Engaged Workforce

Editor’s Note: Collaborating with the C-Suite

debbie-bollaBy Debbie Bolla

Executive Editor

“One word defines our corporation and that’s collaboration.” — Stu Thorn, CEO, Southwire

These words really struck me when interviewing Thorn and Southwire’s executive vice president of HR, Kathleen Edge, at the 2014 COMMIT!Forum in October. As part of the conference’s focus on building a sustainable workforce, our discussion centered around collaboration: between employees and peers, employees and managers, and Thorn and his own leadership team. Southwire encourages frequent meetings between departments and at all levels—sometimes even with Thorn’s presence—to drive change. And feedback is taken seriously. Edge said this approach creates a feeling of empowerment across the workforce.

“Collaboration creates a real sense of glue between the organization,” Thorn explained. “It creates an environment where people want to stay.”

But when employee attrition does occur, Edge had an interesting perspective. She used Millennials as an example. This younger group of workers is often reported for wanting to work for up to seven companies across their careers. This means a three-to-five tenure per organization. Since this attrition is inevitable, Edge urges organizations to reshape their thinking. What was the experience of the leaving employee? Would they recommend the company to their peers?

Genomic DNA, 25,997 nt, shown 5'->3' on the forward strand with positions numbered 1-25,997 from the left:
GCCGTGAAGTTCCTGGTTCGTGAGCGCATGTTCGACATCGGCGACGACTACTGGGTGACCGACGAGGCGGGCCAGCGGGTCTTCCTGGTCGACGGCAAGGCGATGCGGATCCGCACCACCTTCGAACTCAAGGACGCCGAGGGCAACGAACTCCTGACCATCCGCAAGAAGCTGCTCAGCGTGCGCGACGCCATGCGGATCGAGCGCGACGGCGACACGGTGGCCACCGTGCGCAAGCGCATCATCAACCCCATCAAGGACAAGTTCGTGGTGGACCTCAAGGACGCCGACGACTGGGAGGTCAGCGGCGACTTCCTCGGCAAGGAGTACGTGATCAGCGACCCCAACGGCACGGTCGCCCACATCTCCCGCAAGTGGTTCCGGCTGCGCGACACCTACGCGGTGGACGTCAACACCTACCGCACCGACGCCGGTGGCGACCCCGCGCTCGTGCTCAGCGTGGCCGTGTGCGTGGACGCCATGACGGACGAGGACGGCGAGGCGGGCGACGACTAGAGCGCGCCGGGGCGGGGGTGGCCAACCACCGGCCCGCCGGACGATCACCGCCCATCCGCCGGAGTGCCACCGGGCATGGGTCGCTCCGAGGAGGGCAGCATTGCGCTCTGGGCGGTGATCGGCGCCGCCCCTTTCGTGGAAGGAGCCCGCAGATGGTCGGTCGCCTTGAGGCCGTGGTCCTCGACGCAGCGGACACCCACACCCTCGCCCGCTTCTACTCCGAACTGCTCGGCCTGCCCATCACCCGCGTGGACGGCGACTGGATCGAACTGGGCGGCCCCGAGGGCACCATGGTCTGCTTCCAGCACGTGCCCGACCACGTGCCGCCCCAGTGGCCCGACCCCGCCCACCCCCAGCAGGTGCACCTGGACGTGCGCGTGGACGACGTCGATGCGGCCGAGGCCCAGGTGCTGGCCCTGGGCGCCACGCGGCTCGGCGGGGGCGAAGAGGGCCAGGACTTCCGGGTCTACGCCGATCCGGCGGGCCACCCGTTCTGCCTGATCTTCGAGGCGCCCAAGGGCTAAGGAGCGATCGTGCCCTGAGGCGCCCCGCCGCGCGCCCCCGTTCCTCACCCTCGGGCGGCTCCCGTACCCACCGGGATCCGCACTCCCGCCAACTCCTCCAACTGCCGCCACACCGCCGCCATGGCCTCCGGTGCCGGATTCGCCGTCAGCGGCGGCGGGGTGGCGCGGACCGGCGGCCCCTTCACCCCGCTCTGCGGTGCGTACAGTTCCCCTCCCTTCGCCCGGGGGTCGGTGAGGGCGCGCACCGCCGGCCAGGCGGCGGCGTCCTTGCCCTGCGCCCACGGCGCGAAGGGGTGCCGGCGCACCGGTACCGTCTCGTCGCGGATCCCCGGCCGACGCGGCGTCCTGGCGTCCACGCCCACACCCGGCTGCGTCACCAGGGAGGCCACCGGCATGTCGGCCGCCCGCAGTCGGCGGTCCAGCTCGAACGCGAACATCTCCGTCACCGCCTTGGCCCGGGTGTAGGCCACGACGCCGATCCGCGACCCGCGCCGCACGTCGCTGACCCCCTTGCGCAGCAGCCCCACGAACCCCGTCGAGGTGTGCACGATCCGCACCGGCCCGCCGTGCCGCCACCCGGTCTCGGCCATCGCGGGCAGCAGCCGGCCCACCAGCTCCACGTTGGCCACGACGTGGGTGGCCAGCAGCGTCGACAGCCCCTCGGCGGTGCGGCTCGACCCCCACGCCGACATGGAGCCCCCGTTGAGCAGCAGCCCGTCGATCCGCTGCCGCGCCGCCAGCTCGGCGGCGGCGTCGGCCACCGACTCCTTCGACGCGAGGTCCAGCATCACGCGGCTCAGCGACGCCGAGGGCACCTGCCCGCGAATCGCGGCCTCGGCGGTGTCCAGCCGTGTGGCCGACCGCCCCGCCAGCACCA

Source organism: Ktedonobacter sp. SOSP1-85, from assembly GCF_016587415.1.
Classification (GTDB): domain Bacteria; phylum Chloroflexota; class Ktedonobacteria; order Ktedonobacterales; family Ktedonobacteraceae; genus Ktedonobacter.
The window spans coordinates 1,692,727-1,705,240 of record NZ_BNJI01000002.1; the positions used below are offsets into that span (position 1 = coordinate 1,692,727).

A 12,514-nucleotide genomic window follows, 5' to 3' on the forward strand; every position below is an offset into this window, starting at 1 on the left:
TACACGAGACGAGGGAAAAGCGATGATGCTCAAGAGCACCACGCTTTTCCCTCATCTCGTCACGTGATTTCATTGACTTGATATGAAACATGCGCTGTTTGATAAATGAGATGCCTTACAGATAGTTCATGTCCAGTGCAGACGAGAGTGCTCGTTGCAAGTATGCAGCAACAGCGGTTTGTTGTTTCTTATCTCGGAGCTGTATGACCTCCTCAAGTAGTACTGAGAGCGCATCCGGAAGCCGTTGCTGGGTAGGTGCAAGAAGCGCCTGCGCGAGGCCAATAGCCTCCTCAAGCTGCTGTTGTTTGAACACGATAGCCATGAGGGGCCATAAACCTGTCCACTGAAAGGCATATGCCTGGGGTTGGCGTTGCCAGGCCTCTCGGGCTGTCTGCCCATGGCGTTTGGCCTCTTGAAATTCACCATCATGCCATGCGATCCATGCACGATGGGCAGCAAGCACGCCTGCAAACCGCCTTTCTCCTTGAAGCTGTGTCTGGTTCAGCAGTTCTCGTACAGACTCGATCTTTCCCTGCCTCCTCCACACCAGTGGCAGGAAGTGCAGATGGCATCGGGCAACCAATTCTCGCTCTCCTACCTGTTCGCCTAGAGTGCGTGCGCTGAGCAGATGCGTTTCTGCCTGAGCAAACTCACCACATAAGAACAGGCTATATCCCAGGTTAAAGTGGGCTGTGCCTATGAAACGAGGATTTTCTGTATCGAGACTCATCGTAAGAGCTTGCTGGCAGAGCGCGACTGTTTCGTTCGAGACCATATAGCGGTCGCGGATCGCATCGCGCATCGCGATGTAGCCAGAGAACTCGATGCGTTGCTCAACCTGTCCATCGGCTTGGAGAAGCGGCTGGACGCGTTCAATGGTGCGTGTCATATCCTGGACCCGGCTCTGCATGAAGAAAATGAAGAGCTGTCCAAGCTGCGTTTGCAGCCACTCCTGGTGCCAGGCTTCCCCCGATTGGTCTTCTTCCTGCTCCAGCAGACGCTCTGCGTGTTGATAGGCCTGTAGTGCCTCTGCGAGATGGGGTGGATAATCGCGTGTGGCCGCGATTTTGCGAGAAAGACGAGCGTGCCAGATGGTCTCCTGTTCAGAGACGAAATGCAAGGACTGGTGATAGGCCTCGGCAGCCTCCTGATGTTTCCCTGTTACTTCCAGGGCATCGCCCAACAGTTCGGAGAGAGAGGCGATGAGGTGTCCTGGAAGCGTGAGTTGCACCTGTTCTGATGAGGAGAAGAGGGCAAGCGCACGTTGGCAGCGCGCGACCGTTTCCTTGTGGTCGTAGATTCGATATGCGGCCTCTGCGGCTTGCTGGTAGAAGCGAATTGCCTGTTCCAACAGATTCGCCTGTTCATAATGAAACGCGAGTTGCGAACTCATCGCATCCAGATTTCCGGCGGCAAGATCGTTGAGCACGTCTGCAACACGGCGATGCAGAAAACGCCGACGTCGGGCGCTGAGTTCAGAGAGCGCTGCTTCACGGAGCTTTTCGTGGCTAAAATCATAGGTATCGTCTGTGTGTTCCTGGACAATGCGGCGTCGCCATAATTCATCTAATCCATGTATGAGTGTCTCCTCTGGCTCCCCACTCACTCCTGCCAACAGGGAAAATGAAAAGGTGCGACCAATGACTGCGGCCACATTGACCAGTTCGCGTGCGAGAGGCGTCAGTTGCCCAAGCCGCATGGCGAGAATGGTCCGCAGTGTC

“Someone leaving is not bad if they are touting the experience they had,” she said. “It’s bad if they leave running and didn’t get what they wanted out of their relationship.”

Southwire also strives to get in front of problems before they occur. The Pulse Board initiative brings operations transparency to the workforce. In the company’s facilities are flat-screen televisions that show real-time performance metrics. Quality, safety, and employee morale, among others, are measured on a monthly rotation. For example, for morale, Southwire polls employees on a specific question—do you feel engaged? Is the company friendly toward diversity? Then Southwire uses a red, yellow, or green light as an indicator of the result of the workforce feedback.

“If things are red, it’s a collaborative discussion … of why it is happening,” said Thorn. “Then we assist (with) process to change it to green. We are using technology to create a sense of connectedness.”

To find out more about Southwire’s incredible approach to human capital management, see Sustaining Success.

Tags: Engaged Workforce

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